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Date:	Thu, 20 Jul 2006 10:07:27 +0200 (MEST)
From:	Jan Engelhardt <jengelh@...ux01.gwdg.de>
To:	Shorty Porty <getshorty_@...mail.com>
cc:	linux-kernel@...r.kernel.org, ricknu-0@...dent.ltu.se
Subject: RE: [RFC][PATCH] A generic boolean

>[...]
>from the compiler's standpoint. Function that return 'true' for an integer
>type (as opposed to a C++ standard-type bool) should be tested like
>
>  if(SomeFunction())
>
>or
>  if(!SomeFunction())
>
>instead of testing for equality
>
>  if(SomeFunction() == TRUE)
>of
>  if(SomeFunction() == FALSE)
>
>as the former (IMO) is as readable, if not more readable as the latter

Full ACK. What currently bugs me is that there are code places which 
"violate" your suggestion in a different way, i.e.

 void *foo = null_or_not_null_that_is_the_question();
 ...
 if(foo)
      do_bar();

vs

 if(foo == NULL)

>, and it's likely to get optimised better.

Unlikely that it will be better, as the compiler knows that bar() returns 
bool, testing it against TRUE or FALSE does not make a difference to
using "bar()" or "!bar()" respectively.

But I agree. The "!" operator was invented *for a reason*, so we do not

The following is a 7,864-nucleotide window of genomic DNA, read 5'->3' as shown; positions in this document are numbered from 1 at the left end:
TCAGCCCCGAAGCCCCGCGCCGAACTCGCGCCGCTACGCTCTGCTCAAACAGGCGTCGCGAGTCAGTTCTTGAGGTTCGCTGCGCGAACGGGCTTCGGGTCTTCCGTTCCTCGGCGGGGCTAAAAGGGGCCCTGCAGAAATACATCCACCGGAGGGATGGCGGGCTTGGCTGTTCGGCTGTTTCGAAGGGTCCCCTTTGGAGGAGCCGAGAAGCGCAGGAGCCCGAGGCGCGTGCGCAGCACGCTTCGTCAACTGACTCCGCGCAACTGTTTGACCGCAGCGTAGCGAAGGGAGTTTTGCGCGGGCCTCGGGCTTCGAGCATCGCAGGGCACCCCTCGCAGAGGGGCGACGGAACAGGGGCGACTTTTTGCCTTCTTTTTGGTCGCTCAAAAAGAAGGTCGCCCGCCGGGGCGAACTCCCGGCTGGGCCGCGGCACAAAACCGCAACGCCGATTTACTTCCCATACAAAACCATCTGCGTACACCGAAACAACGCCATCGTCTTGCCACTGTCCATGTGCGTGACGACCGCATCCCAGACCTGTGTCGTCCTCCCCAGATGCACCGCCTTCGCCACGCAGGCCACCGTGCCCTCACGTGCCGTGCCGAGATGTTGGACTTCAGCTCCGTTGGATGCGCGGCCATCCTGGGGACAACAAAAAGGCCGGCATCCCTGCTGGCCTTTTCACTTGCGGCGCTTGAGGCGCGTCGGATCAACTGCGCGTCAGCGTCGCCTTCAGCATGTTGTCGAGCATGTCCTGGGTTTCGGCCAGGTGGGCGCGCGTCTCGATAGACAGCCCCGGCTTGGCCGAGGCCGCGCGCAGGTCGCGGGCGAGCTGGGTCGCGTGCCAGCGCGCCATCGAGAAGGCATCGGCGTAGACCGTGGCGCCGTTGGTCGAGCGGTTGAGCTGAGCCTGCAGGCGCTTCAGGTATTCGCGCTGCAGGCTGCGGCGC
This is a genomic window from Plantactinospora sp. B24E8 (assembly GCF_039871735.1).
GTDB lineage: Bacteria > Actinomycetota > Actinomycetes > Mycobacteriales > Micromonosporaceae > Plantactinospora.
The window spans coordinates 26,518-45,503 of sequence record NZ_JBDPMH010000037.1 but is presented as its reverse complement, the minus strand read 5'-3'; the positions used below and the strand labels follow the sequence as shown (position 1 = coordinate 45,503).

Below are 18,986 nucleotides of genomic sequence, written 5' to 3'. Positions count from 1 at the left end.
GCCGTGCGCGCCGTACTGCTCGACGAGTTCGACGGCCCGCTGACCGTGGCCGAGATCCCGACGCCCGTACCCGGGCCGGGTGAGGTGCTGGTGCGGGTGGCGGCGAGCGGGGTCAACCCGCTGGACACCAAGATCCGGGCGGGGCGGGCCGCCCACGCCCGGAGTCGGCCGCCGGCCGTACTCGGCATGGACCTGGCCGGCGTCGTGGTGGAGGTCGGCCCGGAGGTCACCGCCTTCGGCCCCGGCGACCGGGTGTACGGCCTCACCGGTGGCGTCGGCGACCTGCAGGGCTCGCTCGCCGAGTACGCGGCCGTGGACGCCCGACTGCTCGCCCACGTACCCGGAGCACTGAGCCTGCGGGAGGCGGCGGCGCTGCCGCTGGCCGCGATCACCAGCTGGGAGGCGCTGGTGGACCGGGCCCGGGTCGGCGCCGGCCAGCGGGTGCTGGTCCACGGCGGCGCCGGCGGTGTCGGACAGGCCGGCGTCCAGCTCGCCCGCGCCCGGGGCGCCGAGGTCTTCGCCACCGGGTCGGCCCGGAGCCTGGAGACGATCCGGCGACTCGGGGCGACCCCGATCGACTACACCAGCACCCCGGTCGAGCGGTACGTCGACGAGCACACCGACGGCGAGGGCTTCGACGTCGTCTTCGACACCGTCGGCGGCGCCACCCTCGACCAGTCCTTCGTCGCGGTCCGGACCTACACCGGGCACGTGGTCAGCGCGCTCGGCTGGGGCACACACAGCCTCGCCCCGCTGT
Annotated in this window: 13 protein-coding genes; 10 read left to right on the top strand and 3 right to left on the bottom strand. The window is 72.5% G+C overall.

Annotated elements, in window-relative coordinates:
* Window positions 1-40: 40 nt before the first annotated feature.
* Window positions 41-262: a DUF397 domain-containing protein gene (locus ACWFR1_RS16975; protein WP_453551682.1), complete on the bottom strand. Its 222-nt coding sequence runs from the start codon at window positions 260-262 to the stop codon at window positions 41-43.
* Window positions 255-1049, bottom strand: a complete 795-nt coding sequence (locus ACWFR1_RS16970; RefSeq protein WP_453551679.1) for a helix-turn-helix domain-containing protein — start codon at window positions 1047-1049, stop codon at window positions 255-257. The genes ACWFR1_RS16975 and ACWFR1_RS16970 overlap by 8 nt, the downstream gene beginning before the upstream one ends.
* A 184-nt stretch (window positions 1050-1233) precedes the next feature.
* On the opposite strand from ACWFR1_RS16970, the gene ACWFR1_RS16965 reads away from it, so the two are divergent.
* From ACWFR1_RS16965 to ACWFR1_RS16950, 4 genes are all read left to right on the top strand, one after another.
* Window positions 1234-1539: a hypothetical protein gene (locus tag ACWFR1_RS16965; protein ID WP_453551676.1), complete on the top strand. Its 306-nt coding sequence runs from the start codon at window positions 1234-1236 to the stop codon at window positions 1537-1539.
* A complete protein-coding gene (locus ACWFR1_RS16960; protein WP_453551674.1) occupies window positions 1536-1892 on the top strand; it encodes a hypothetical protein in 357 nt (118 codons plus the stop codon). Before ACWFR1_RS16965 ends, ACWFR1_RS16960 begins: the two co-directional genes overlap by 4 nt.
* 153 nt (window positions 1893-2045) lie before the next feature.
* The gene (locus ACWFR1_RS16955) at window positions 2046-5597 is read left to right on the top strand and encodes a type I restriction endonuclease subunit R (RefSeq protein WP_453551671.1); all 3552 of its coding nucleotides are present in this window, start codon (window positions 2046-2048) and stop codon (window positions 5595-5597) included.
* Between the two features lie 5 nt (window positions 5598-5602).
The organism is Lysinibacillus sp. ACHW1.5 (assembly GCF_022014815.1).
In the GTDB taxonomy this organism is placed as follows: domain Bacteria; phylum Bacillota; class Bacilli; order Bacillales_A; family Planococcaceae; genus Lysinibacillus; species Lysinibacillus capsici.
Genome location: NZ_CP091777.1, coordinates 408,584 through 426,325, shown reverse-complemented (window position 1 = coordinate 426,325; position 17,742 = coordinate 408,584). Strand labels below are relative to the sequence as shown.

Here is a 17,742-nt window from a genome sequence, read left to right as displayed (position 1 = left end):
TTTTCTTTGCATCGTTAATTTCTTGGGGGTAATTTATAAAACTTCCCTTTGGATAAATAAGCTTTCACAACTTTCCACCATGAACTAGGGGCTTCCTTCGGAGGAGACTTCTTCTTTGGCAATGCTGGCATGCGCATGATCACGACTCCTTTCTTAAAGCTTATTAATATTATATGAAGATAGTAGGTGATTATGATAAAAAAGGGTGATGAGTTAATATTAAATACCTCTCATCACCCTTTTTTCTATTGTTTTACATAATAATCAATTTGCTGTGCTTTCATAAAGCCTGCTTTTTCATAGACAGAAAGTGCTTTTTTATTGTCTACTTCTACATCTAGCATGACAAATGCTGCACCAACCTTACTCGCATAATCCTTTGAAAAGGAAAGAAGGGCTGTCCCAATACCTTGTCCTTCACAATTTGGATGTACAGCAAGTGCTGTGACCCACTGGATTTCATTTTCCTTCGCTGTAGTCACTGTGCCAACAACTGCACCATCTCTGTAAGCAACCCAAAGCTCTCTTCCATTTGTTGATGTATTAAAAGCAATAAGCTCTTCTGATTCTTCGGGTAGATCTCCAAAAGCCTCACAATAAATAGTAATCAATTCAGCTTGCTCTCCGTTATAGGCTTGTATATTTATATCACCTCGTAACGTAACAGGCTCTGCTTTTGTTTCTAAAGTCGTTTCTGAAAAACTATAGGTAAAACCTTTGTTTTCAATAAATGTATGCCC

need ==false.

>That and someone might give true AND return a status by returning neither 
>0 or 1, in which case 

In that case you cannot work with bools at all, because they are not 
guaranteed to be big enough for status codes. Here, 'int' comes into play.
And then func_return_int()==TRUE/FALSE seems strange anyhow. That's like

>> > If this is the case, then wouldn't "long" be preferable to "int"?
>
>Meh, it's all the same.

On x86, it is not. But x86_64 has int=4 bytes and long=8 bytes.
What's wasted is probably the cacheline due to a longer immediate 
integer in the instruction. SPARC64 for example is even more sensitive:
also has int=4 and long=8, but generates a lot more instructions for 'long' 
data shuffling than for 'int', because it has a small instruction size.
And also start to think of 'long long' (resp. int64_t) used somewhere [in 
code] on x86 -- also needs extra ops because the regs are not wide enough.


Jan Engelhardt
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